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This question already has an answer here:

I found this problem:

Suppose that $F$ is a field, and that $(F-\{0\},\cdot)$ is an abelian group. Show that if $H$ is a finite subgroup of $F-\{0\}$, then $H$ is cyclic.

What I have done is:

Since $(F-\{0\},\cdot)$ is an abelian group and $H$ is finite, $H$ is a finitely generated abelian group, and by the fundamental theorem of finitely generated abelian groups, we know that $H$ is isomorphic to something like $\Bbb{Z}_{m_1} \times \cdots \times \Bbb{Z}_{m_k}$ with $m_{i}\mid m_{i+1}$. It means that $\left|H\right|= m_1 \cdots m_k$.

And I know that if I prove that $m_i$ is prime, it means that $\left|H\right|=m^k$ with $m$ prime, so it would be obvious that $H$ is cyclic. But I have no idea how to show this, so any ideas will help a lot.

Thanks.

P.S. If the problem is wrong, explain why.

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marked as duplicate by lhf, Martin Brandenburg, vadim123, Alex Becker, Henry T. Horton May 10 '13 at 1:21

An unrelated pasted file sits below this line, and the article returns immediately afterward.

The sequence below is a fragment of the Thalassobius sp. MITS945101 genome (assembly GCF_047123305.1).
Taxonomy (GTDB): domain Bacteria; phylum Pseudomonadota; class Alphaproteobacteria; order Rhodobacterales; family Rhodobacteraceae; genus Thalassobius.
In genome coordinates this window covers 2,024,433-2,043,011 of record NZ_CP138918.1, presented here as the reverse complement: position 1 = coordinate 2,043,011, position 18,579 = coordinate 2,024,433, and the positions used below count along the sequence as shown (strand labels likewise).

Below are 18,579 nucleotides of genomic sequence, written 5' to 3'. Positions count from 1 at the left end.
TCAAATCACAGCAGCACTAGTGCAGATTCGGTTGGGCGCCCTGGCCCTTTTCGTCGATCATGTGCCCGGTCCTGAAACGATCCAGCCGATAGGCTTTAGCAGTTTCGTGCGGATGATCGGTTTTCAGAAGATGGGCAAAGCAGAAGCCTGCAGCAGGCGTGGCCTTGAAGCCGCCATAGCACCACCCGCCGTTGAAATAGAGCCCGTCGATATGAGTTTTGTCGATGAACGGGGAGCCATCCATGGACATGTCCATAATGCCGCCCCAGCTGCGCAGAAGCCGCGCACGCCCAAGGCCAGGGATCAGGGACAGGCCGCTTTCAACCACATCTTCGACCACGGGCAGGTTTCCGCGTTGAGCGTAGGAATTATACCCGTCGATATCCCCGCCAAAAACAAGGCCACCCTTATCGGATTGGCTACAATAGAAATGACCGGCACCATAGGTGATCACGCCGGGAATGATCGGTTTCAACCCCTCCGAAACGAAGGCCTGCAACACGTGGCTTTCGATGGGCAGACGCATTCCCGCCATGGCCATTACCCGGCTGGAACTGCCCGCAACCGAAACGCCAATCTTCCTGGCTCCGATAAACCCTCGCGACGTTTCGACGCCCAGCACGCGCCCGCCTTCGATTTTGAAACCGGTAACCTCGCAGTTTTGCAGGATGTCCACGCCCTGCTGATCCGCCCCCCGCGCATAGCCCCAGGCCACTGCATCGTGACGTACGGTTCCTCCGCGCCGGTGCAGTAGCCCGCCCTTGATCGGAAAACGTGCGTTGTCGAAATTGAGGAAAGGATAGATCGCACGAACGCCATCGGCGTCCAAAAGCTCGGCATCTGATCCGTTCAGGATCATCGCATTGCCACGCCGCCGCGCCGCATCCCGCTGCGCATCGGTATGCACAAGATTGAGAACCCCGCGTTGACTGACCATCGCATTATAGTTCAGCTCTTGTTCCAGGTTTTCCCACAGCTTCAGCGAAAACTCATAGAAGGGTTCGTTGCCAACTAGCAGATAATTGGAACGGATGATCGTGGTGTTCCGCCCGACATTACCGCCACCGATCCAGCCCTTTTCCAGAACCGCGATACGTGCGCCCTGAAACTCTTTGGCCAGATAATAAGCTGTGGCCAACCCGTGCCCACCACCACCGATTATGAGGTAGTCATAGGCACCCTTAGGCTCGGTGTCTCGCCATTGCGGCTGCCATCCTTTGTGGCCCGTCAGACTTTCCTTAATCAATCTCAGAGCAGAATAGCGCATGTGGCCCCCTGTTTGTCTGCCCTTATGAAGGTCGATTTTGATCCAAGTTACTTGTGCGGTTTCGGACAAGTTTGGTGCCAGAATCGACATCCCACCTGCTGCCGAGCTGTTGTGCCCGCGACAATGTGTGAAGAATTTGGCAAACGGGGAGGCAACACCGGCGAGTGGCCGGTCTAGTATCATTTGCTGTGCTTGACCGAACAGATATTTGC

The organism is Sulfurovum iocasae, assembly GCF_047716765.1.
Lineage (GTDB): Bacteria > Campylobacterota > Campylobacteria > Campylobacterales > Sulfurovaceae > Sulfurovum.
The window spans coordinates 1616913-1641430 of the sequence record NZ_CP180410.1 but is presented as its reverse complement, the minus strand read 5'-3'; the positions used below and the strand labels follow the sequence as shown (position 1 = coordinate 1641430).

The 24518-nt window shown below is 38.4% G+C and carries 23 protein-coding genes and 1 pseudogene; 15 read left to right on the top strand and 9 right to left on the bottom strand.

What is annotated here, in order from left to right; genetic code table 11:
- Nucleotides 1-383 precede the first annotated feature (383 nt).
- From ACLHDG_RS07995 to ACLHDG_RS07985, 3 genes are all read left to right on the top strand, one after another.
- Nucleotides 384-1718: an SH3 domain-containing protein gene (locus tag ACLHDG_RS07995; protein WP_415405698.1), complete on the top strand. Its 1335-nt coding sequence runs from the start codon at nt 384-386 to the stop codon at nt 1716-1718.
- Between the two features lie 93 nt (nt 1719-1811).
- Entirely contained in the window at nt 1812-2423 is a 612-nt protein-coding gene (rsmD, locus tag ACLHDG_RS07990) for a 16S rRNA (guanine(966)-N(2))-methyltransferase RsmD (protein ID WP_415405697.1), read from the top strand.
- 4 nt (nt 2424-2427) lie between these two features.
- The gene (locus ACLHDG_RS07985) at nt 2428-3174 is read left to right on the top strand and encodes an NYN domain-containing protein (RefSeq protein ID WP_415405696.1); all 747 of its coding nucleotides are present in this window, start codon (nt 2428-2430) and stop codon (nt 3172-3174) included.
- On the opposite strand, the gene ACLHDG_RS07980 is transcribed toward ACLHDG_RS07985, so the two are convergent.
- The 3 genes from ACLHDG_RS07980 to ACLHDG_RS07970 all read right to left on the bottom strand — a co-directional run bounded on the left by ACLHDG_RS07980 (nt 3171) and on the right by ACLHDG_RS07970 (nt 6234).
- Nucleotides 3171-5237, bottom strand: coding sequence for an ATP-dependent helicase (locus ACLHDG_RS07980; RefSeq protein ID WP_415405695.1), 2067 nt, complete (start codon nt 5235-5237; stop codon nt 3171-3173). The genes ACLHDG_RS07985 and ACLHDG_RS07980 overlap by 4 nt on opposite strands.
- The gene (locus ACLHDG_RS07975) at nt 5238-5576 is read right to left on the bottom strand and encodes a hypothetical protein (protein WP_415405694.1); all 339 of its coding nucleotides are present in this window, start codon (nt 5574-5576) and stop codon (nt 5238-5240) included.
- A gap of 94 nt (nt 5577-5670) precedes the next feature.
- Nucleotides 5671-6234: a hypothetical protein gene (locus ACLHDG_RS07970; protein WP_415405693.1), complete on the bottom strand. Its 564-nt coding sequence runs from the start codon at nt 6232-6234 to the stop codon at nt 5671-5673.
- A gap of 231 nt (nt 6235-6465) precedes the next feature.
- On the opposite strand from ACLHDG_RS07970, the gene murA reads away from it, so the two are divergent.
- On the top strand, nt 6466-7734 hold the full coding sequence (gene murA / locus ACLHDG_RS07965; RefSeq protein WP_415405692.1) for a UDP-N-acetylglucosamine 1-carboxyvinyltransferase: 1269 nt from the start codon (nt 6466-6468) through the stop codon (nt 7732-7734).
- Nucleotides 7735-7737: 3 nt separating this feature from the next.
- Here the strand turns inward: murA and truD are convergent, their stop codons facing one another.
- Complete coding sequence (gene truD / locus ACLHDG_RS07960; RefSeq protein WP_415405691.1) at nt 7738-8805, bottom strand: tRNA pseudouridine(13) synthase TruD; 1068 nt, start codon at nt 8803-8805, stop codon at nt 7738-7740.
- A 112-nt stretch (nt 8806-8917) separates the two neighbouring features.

This question has been asked before and already has an answer. If those answers do not fully address your question, please ask a new question.

  • $\begingroup$ Is $F$ given to be finite? If so, my previous answer holds, but otherwise, the answer is subtler than I'd anticipated. $\endgroup$ – Alex Wertheim May 10 '13 at 0:46
  • $\begingroup$ Sorry, but F isn't.. $\endgroup$ – Xoltic May 10 '13 at 0:52
  • $\begingroup$ @Xoltic, the resource lhf posted looks like a great answer to your question. Sorry for my naive and hasty attempt! $\endgroup$ – Alex Wertheim May 10 '13 at 0:53
  • $\begingroup$ thanks, that is the answer... $\endgroup$ – Xoltic May 10 '13 at 0:59